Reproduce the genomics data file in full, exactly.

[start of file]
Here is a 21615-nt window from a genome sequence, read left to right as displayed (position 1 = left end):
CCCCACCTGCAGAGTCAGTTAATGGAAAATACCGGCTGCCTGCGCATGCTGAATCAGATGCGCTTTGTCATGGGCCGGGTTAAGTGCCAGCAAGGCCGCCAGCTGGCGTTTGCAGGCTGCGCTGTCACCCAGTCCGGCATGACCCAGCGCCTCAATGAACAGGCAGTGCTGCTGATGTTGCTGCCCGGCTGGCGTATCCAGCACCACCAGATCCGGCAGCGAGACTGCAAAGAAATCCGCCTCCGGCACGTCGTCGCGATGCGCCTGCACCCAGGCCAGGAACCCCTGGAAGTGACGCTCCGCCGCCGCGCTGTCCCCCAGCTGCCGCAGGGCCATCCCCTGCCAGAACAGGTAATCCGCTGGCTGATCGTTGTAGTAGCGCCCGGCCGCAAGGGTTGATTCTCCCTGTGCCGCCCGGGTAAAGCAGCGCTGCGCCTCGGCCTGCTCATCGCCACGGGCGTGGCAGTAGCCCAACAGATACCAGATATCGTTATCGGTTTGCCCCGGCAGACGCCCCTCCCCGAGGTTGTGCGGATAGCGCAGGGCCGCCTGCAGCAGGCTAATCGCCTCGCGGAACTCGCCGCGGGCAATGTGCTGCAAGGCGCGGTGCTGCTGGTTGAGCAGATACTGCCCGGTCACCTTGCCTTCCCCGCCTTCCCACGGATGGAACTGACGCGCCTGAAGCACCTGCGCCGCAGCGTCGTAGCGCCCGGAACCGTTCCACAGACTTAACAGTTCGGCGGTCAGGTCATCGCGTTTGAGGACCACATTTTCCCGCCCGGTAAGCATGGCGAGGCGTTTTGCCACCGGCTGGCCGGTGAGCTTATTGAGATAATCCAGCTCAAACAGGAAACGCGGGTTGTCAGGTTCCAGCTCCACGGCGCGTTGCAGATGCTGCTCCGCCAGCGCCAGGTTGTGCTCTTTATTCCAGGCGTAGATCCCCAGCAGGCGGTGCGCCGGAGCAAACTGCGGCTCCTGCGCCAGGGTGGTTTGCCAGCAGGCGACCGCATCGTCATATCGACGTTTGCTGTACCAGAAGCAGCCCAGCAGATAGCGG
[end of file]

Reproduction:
Here is a 21615-nt window from a genome sequence, read left to right as displayed (position 1 = left end):
CCCCACCTGCAGAGTCAGTTAATGGAAAATACCGGCTGCCTGCGCATGCTGAATCAGATGCGCTTTGTCATGGGCCGGGTTAAGTGCCAGCAAGGCCGCCAGCTGGCGTTTGCAGGCTGCGCTGTCACCCAGTCCGGCATGACCCAGCGCCTCAATGAACAGGCAGTGCTGCTGATGTTGCTGCCCGGCTGGCGTATCCAGCACCACCAGATCCGGCAGCGAGACTGCAAAGAAATCCGCCTCCGGCACGTCGTCGCGATGCGCCTGCACCCAGGCCAGGAACCCCTGGAAGTGACGCTCCGCCGCCGCGCTGTCCCCCAGCTGCCGCAGGGCCATCCCCTGCCAGAACAGGTAATCCGCTGGCTGATCGTTGTAGTAGCGCCCGGCCGCAAGGGTTGATTCTCCCTGTGCCGCCCGGGTAAAGCAGCGCTGCGCCTCGGCCTGCTCATCGCCACGGGCGTGGCAGTAGCCCAACAGATACCAGATATCGTTATCGGTTTGCCCCGGCAGACGCCCCTCCCCGAGGTTGTGCGGATAGCGCAGGGCCGCCTGCAGCAGGCTAATCGCCTCGCGGAACTCGCCGCGGGCAATGTGCTGCAAGGCGCGGTGCTGCTGGTTGAGCAGATACTGCCCGGTCACCTTGCCTTCCCCGCCTTCCCACGGATGGAACTGACGCGCCTGAAGCACCTGCGCCGCAGCGTCGTAGCGCCCGGAACCGTTCCACAGACTTAACAGTTCGGCGGTCAGGTCATCGCGTTTGAGGACCACATTTTCCCGCCCGGTAAGCATGGCGAGGCGTTTTGCCACCGGCTGGCCGGTGAGCTTATTGAGATAATCCAGCTCAAACAGGAAACGCGGGTTGTCAGGTTCCAGCTCCACGGCGCGTTGCAGATGCTGCTCCGCCAGCGCCAGGTTGTGCTCTTTATTCCAGGCGTAGATCCCCAGCAGGCGGTGCGCCGGAGCAAACTGCGGCTCCTGCGCCAGGGTGGTTTGCCAGCAGGCGACCGCATCGTCATATCGACGTTTGCTGTACCAGAAGCAGCCCAGCAGATAGCGG